Suppose there is a comet of radius 500m made of mostly ice, with the rest being rock, dust, and other frozen gases. The comet is being hollowed out in order to use the water as reaction mass (giving it a few miligees of acceleration). How could the comet be strengthened such that it does not collapse onto itself/from the forces of acceleration? This should preferably be done with materials on the comet itself.

  • $\begingroup$ That's out of pure curiosity : Why do you take out what is inside the comet instead of nibbling the outside slowly? $\endgroup$
    – Tortliena
    Nov 9 at 15:03
  • $\begingroup$ Comets are largely already brittle enough without any hollowing to break up in case of sudden acceleration. But in this case I say compress it with a squeezer, anyway you don't need to retain its form. $\endgroup$
    – Vesper
    Nov 9 at 15:14
  • $\begingroup$ You're using the comet's mass to move the comet and want to preserve what's left? I very rarely ask about the backstory of a question as, 99% of the time, it shouldn't matter, but what's the point of doing this? Every pass around a sun (I'm assuming we're talking about comets orbiting suns... could be wrong about that...) diminishes the comet and, eventually, it is destroyed anyway. If the comet's being moved to protect (e.g.) a planet, why bother preserving it? This Q feels an awful lot like it's not the real problem and there's a better way to deal with the real problem. $\endgroup$
    – JBH
    Nov 9 at 17:55
  • $\begingroup$ Maybe they want to use it as a weapon, or for terraforming, or to deflect a bigger comet, or... $\endgroup$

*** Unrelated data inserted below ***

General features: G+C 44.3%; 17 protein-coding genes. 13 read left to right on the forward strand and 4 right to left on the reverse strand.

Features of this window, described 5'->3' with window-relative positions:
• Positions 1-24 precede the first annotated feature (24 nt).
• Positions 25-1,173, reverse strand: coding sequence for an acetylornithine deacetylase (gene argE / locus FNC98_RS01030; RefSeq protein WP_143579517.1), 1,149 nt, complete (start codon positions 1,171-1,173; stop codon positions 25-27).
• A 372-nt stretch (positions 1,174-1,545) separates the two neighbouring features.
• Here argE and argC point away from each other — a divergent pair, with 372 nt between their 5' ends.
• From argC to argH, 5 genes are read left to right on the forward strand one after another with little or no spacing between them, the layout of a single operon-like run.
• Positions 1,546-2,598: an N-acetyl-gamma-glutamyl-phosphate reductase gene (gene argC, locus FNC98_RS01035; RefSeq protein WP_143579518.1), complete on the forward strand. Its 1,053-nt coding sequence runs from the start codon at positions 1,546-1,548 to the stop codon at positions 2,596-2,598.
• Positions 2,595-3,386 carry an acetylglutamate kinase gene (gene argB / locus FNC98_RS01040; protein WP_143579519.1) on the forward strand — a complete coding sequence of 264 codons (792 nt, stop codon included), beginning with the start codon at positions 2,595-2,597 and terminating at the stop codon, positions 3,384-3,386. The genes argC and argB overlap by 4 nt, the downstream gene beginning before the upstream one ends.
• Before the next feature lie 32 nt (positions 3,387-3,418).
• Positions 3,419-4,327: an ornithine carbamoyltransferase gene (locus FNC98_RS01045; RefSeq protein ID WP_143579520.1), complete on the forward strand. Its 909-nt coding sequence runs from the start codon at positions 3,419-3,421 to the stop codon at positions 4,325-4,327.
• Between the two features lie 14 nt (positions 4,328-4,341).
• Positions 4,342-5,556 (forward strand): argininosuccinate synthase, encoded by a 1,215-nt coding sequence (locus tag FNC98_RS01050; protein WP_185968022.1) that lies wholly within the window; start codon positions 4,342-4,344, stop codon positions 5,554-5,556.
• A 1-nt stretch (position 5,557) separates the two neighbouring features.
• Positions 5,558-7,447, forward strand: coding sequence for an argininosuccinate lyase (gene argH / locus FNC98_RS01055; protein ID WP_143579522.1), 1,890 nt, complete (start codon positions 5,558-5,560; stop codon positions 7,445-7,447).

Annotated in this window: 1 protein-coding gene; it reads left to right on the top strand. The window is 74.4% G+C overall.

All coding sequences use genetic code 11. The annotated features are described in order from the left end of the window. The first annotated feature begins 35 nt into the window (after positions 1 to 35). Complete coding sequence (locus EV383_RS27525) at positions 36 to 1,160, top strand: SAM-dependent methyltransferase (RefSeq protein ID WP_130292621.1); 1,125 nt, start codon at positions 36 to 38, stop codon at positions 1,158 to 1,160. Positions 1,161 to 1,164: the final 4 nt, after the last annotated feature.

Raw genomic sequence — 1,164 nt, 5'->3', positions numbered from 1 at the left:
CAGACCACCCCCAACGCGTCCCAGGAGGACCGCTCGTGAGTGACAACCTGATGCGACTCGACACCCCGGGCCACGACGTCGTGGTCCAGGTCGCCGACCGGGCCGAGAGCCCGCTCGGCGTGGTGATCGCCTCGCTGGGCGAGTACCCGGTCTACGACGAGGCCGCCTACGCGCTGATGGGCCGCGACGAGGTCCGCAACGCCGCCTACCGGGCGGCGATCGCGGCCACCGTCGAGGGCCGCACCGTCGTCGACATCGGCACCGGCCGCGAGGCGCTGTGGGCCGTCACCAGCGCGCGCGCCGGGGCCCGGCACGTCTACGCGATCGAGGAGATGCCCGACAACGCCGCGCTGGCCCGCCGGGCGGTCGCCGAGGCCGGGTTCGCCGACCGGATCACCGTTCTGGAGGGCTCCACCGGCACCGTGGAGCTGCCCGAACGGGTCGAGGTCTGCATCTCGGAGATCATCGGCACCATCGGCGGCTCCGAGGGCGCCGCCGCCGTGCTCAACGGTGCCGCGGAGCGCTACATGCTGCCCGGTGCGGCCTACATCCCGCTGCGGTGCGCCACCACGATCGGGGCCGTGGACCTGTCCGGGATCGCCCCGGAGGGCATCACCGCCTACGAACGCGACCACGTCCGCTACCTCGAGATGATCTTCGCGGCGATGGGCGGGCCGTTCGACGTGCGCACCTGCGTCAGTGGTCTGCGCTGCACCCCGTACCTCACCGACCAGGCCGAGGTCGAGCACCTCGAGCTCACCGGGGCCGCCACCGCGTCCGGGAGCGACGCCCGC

– K. Morgan
    Nov 14 at 10:42

2 Answers 2

  • Thaw and re-freeze in more uniform, solid building blocks. Water ice on the outside to increase albedo, gases and gravel on the inside.
  • Bag it in a big plastic sheet. Carbon dust and soot plus hydrogen from water are the raw material for polyethylenes (or polystyrenes).
  • If you can manufacture them, ropes of carbon nanotubes both as nets around the surface and as anchors inside.
  • $\begingroup$ Thawing a comet would cause resultant water to sublime away in all directions, losing you available mass. Gases would just vent away as well. $\endgroup$
    – Vesper
    Nov 9 at 15:16
  • 2
    $\begingroup$ @Vesper That's why the first thing you manufacture is a plastic bag which you put around the comet. All further industry is done inside. $\endgroup$ Nov 9 at 15:39
  • $\begingroup$ @TheDyingOfLight, my idea was to shovel the slush into the oven/separator. Some clever contraption with heat exchangers so that one stage of cooling is the pre-heater for a previous stage. $\endgroup$
    – o.m.
    Nov 9 at 16:58

Ice at the temperatures at the edge of the solar system is hard enough although a bit brittle. If you blow the gases generated in the centre through a long pipe to reduce the contact with the outer surface the external shell should remain strong enough. The pipe would be also useful to bypass the gravity of the comet itself and prevent the ejecta from falling back. If the wall remain thick enough it would act as a thermal insulator keeping the outer layer cold and strong. Furthermore the small pressure would let the water sublimate immediately keeping no liquid water with latent heat around.

The only problem is that you don't have just ice, but a mix of ice and rocks. You would have to find a way to blow away also some rocks.


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